Good old diamictite and another transit

The drilling started out very well yesterday, but unfortunately about 30 meters into the sea floor the drillstring broke off and it had to be left behind in the hole. It was then just time to move out of the shelf area, because of the approaching big storm. We did get diamictites with quite good recovery before the incident. There were big boulders in them that we drilled through as well. These diamictites likely originate from the erosional and grinding action of glaciers, which released their debris upon melting in the ocean, or by sedimentation from icebergs, which are plenty at this site along coastal Antarctica today. Notice the big pink granite clast: quite amazing to find that in a core!
After the drilling terminated the beacon was floated from the seafloor to the surface and was pulled in. We received an update on the plans for the next site in the core lab, as usual. Co-chief Carlota (seen on the back) here is explaining what is happening. We are in transit so often these days, that when you get up the first question is: where are we, and what is happening? We actually just arrived on our next site in just over 3000 m of water. The weather here is still not too bad, so we may get some coring done before the storm. In the mean time, so many good data sets have come out of some of our previous sites that we are having a science meeting tomorrow to discuss the implications.

Saturday, February 6, 2010

Across the Antarctic Circle

Today, as I got up, we passed the Antarctic Circle in transit to the next drill site. We were all taking pictures and watching the ice. When we arrived at the innermost shelf site we were surrounded by so many icebergs that it was too dangerous to stay. A whale came to check us out, but left quickly.

We moved to a site further out on the shelf so that we would have the opportunity to move away to the North out of the icy waters if visibility would deteriorate. From here we can still see the pack ice (sea ice) in the distance. It has gotten colder during the day. This evening it was the first time I put all my cold weather gear on with all the hats and gloves. Bad weather is coming in this evening: we will be hit by 60 knot winds and snow. It is very likely that drilling operations will have to be shut down, but for the moment we have the drillstring in the sea floor and are moving ahead. I just saw the first core coming up and it had mud with gravel in it. The second one is about to come up soon.

Thursday, February 4, 2010

Seasonal algal blooms recorded in an Antarctic sediment core

For the past two days we have been working on collecting a very unique set of cores. We are currently coring into the Adelie Drift, in a small basin on the Antarctic shelf with a water depth of about 1000 m. The basin is filled with organic sediments composed of more than 90 % diatoms, other microscopic algae and zooplankton. That type of sediment is called diatom ooze. In the photo, you can see a part of a core that we processed today. Each light-colored layer represents the cysts left by a spring bloom of microscopic algae, predominantly diatoms. These diatoms bloom when daylight lengthens and when the sea ice starts to break up in the spring, so that nutrients are released into the surface waters. The dark layers in the core are created in the autumn and winter, when the days shorten, the sea freezes over, and eventually the polar night takes over. Besides diatoms, we also found fish bones in the dark layers in the cores, predominantly vertebrae. Each light and dark layer forms a couplet representing one year. Like tree rings, changes in the surface climate conditions affect the thickness and composition of each layer. The Adelie Drift probably contains about 10,000 of these laminae (layers) going back 10,000 years. This is a very valuable record documenting short-term climate change in a very remote place on our planet.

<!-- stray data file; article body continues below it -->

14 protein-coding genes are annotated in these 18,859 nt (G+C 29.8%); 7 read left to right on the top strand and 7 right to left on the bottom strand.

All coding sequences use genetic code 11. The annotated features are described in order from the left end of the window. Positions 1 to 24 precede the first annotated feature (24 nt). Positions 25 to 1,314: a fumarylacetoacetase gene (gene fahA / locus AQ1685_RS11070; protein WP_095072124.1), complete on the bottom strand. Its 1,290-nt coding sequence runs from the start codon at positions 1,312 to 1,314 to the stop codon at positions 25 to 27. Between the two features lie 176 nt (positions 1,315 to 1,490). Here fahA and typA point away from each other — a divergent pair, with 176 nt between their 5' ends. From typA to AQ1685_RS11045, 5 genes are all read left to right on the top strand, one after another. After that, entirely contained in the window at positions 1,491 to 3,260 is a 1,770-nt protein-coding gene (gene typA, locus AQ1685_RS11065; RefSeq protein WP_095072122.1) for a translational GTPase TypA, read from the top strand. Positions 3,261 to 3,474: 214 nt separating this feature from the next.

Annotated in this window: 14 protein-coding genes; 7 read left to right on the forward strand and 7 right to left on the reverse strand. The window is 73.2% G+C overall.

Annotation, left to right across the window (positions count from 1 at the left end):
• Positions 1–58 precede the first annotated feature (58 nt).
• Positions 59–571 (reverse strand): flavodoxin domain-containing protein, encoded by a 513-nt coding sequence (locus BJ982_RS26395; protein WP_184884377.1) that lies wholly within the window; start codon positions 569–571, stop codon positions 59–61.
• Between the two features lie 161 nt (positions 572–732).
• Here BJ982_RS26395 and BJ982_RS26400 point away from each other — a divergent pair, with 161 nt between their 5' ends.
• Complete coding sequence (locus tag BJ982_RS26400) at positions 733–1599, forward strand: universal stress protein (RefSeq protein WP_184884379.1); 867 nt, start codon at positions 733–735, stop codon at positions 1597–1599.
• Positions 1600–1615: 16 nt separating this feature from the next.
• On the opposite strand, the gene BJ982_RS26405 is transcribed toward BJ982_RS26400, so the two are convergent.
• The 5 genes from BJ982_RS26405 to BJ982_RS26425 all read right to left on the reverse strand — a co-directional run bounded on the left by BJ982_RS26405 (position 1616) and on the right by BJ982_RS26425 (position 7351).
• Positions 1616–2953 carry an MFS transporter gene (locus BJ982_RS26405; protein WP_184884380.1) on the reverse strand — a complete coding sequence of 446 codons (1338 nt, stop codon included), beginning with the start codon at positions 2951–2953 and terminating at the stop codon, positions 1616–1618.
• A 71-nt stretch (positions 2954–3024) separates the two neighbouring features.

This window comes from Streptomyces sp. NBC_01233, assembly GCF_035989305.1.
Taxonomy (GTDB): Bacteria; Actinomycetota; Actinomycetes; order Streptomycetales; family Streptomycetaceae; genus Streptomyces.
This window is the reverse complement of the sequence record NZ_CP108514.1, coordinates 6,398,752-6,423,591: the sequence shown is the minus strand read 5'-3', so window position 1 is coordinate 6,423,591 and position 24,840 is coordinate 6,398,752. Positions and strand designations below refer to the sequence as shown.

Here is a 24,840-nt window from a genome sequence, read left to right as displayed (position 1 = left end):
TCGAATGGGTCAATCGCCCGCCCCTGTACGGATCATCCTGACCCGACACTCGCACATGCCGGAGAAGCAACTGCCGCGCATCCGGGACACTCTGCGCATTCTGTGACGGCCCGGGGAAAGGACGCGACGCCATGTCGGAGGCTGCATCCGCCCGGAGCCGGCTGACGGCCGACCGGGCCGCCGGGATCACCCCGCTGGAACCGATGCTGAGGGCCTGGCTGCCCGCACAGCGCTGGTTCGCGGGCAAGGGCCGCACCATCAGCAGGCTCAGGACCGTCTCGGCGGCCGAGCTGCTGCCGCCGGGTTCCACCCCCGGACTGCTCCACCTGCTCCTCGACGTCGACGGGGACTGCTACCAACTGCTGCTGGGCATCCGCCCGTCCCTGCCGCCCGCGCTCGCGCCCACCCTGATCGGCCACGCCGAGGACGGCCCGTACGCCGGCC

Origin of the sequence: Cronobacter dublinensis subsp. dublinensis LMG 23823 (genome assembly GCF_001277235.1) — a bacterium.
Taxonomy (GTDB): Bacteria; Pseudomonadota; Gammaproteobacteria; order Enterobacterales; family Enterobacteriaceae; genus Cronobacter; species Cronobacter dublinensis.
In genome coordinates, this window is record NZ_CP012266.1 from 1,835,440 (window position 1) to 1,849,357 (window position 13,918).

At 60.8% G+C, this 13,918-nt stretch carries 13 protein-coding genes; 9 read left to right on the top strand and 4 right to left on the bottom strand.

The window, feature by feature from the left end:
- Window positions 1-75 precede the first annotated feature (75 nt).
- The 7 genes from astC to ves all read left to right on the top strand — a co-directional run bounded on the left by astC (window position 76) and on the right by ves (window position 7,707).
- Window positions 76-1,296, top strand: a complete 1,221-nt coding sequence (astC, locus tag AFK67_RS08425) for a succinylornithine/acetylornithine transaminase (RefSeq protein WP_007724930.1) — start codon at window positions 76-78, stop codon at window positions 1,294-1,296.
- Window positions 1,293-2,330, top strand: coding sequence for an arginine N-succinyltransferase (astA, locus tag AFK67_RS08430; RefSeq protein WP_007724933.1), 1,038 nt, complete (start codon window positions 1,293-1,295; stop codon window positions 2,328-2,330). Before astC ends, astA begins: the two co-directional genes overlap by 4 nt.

The coring of these sediments is a bit different from the drilling we were doing at the previous site. We are using an APC piston coring system now (see drilling equipment class in an earlier post). It works like a giant syringe where watery mud is extracted out of the sea floor. The first couple of cores were very soupy and accompanied by a very powerful smell of rotten eggs (H2S). We also had some issues with exploding cores from all the gases that were released out of the sediment: there is a huge pressure difference between atmospheric pressure here on deck and the weight of 1000 m of water pressing on the sediment there below. Here is a photo of what is left of a core liner after the core exploded. Luckily no one got hurt, because everyone is wearing protective safety gear.